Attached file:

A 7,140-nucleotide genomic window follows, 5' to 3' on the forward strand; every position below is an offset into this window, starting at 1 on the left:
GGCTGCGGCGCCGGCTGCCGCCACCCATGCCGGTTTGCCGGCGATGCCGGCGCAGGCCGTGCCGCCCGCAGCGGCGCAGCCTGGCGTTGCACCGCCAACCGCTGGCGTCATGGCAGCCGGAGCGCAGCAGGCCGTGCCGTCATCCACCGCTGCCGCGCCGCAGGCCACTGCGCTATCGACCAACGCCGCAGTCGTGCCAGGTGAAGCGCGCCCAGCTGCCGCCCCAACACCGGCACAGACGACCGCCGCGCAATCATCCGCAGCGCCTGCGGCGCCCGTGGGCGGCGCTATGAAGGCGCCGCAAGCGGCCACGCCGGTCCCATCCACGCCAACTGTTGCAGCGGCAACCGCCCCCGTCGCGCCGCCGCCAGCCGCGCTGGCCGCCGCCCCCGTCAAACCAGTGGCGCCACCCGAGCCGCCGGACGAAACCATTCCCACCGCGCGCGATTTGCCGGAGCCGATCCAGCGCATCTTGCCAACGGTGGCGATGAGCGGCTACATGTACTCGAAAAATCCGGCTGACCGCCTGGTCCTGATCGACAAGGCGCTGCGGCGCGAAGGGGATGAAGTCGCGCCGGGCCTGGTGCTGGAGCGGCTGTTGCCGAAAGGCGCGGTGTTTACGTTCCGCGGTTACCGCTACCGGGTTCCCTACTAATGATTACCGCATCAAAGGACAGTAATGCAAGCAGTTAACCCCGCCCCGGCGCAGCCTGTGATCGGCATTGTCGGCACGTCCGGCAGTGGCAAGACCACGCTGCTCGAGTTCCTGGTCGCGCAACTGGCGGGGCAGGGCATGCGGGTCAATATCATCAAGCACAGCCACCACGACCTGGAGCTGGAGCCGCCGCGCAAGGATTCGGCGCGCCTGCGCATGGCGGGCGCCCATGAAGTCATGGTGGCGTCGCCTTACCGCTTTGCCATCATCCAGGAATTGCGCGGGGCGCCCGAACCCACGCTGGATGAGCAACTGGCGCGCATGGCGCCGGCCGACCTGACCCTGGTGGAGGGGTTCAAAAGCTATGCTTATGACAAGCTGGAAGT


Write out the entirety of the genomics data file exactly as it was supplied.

A 7,140-nucleotide genomic window follows, 5' to 3' on the forward strand; every position below is an offset into this window, starting at 1 on the left:
GGCTGCGGCGCCGGCTGCCGCCACCCATGCCGGTTTGCCGGCGATGCCGGCGCAGGCCGTGCCGCCCGCAGCGGCGCAGCCTGGCGTTGCACCGCCAACCGCTGGCGTCATGGCAGCCGGAGCGCAGCAGGCCGTGCCGTCATCCACCGCTGCCGCGCCGCAGGCCACTGCGCTATCGACCAACGCCGCAGTCGTGCCAGGTGAAGCGCGCCCAGCTGCCGCCCCAACACCGGCACAGACGACCGCCGCGCAATCATCCGCAGCGCCTGCGGCGCCCGTGGGCGGCGCTATGAAGGCGCCGCAAGCGGCCACGCCGGTCCCATCCACGCCAACTGTTGCAGCGGCAACCGCCCCCGTCGCGCCGCCGCCAGCCGCGCTGGCCGCCGCCCCCGTCAAACCAGTGGCGCCACCCGAGCCGCCGGACGAAACCATTCCCACCGCGCGCGATTTGCCGGAGCCGATCCAGCGCATCTTGCCAACGGTGGCGATGAGCGGCTACATGTACTCGAAAAATCCGGCTGACCGCCTGGTCCTGATCGACAAGGCGCTGCGGCGCGAAGGGGATGAAGTCGCGCCGGGCCTGGTGCTGGAGCGGCTGTTGCCGAAAGGCGCGGTGTTTACGTTCCGCGGTTACCGCTACCGGGTTCCCTACTAATGATTACCGCATCAAAGGACAGTAATGCAAGCAGTTAACCCCGCCCCGGCGCAGCCTGTGATCGGCATTGTCGGCACGTCCGGCAGTGGCAAGACCACGCTGCTCGAGTTCCTGGTCGCGCAACTGGCGGGGCAGGGCATGCGGGTCAATATCATCAAGCACAGCCACCACGACCTGGAGCTGGAGCCGCCGCGCAAGGATTCGGCGCGCCTGCGCATGGCGGGCGCCCATGAAGTCATGGTGGCGTCGCCTTACCGCTTTGCCATCATCCAGGAATTGCGCGGGGCGCCCGAACCCACGCTGGATGAGCAACTGGCGCGCATGGCGCCGGCCGACCTGACCCTGGTGGAGGGGTTCAAAAGCTATGCTTATGACAAGCTGGAAGT